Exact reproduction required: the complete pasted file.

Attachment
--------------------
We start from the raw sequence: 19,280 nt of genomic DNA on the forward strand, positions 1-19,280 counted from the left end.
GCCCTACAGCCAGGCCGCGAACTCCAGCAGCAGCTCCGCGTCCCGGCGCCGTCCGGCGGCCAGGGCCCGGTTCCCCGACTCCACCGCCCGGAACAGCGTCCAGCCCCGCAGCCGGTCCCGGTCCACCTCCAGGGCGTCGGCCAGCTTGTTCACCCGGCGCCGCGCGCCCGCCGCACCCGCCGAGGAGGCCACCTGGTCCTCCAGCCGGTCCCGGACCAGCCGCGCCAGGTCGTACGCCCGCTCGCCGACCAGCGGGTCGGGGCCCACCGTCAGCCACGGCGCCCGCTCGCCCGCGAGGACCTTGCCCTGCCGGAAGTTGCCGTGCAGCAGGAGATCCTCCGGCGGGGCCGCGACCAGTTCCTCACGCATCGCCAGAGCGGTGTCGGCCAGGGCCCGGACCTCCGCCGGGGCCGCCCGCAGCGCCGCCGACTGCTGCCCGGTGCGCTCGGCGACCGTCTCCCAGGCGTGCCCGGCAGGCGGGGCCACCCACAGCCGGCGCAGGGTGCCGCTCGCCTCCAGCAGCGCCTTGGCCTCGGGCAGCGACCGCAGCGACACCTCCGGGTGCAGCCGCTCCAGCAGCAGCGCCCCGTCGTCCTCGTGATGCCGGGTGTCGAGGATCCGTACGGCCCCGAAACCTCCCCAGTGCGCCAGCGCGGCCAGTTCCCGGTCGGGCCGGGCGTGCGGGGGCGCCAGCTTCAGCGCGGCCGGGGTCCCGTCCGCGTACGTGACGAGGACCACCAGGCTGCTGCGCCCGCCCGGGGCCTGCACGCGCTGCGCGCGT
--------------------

We start from the raw sequence: 19,280 nt of genomic DNA on the forward strand, positions 1-19,280 counted from the left end.
GCCCTACAGCCAGGCCGCGAACTCCAGCAGCAGCTCCGCGTCCCGGCGCCGTCCGGCGGCCAGGGCCCGGTTCCCCGACTCCACCGCCCGGAACAGCGTCCAGCCCCGCAGCCGGTCCCGGTCCACCTCCAGGGCGTCGGCCAGCTTGTTCACCCGGCGCCGCGCGCCCGCCGCACCCGCCGAGGAGGCCACCTGGTCCTCCAGCCGGTCCCGGACCAGCCGCGCCAGGTCGTACGCCCGCTCGCCGACCAGCGGGTCGGGGCCCACCGTCAGCCACGGCGCCCGCTCGCCCGCGAGGACCTTGCCCTGCCGGAAGTTGCCGTGCAGCAGGAGATCCTCCGGCGGGGCCGCGACCAGTTCCTCACGCATCGCCAGAGCGGTGTCGGCCAGGGCCCGGACCTCCGCCGGGGCCGCCCGCAGCGCCGCCGACTGCTGCCCGGTGCGCTCGGCGACCGTCTCCCAGGCGTGCCCGGCAGGCGGGGCCACCCACAGCCGGCGCAGGGTGCCGCTCGCCTCCAGCAGCGCCTTGGCCTCGGGCAGCGACCGCAGCGACACCTCCGGGTGCAGCCGCTCCAGCAGCAGCGCCCCGTCGTCCTCGTGATGCCGGGTGTCGAGGATCCGTACGGCCCCGAAACCTCCCCAGTGCGCCAGCGCGGCCAGTTCCCGGTCGGGCCGGGCGTGCGGGGGCGCCAGCTTCAGCGCGGCCGGGGTCCCGTCCGCGTACGTGACGAGGACCACCAGGCTGCTGCGCCCGCCCGGGGCCTGCACGCGCTGCGCGCGT